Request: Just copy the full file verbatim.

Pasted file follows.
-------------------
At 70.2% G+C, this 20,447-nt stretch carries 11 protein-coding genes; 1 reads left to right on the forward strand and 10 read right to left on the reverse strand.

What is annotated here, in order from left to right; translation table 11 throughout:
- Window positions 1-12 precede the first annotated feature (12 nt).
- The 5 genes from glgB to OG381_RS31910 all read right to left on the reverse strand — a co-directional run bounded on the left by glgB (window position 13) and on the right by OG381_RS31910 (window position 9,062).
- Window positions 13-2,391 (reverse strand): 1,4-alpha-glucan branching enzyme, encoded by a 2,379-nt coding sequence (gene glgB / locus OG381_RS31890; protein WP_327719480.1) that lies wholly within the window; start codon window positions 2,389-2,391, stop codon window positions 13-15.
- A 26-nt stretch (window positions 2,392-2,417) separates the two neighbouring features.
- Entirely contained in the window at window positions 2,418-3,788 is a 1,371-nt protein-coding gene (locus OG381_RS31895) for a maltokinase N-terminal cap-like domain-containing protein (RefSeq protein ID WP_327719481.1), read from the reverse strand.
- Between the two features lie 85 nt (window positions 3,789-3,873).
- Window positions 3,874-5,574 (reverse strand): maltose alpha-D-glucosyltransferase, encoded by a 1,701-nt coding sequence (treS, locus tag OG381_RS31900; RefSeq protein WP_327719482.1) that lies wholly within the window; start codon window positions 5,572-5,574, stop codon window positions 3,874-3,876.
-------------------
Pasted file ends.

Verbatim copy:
At 70.2% G+C, this 20,447-nt stretch carries 11 protein-coding genes; 1 reads left to right on the forward strand and 10 read right to left on the reverse strand.

What is annotated here, in order from left to right; translation table 11 throughout:
- Window positions 1-12 precede the first annotated feature (12 nt).
- The 5 genes from glgB to OG381_RS31910 all read right to left on the reverse strand — a co-directional run bounded on the left by glgB (window position 13) and on the right by OG381_RS31910 (window position 9,062).
- Window positions 13-2,391 (reverse strand): 1,4-alpha-glucan branching enzyme, encoded by a 2,379-nt coding sequence (gene glgB / locus OG381_RS31890; protein WP_327719480.1) that lies wholly within the window; start codon window positions 2,389-2,391, stop codon window positions 13-15.
- A 26-nt stretch (window positions 2,392-2,417) separates the two neighbouring features.
- Entirely contained in the window at window positions 2,418-3,788 is a 1,371-nt protein-coding gene (locus OG381_RS31895) for a maltokinase N-terminal cap-like domain-containing protein (RefSeq protein ID WP_327719481.1), read from the reverse strand.
- Between the two features lie 85 nt (window positions 3,789-3,873).
- Window positions 3,874-5,574 (reverse strand): maltose alpha-D-glucosyltransferase, encoded by a 1,701-nt coding sequence (treS, locus tag OG381_RS31900; RefSeq protein WP_327719482.1) that lies wholly within the window; start codon window positions 5,572-5,574, stop codon window positions 3,874-3,876.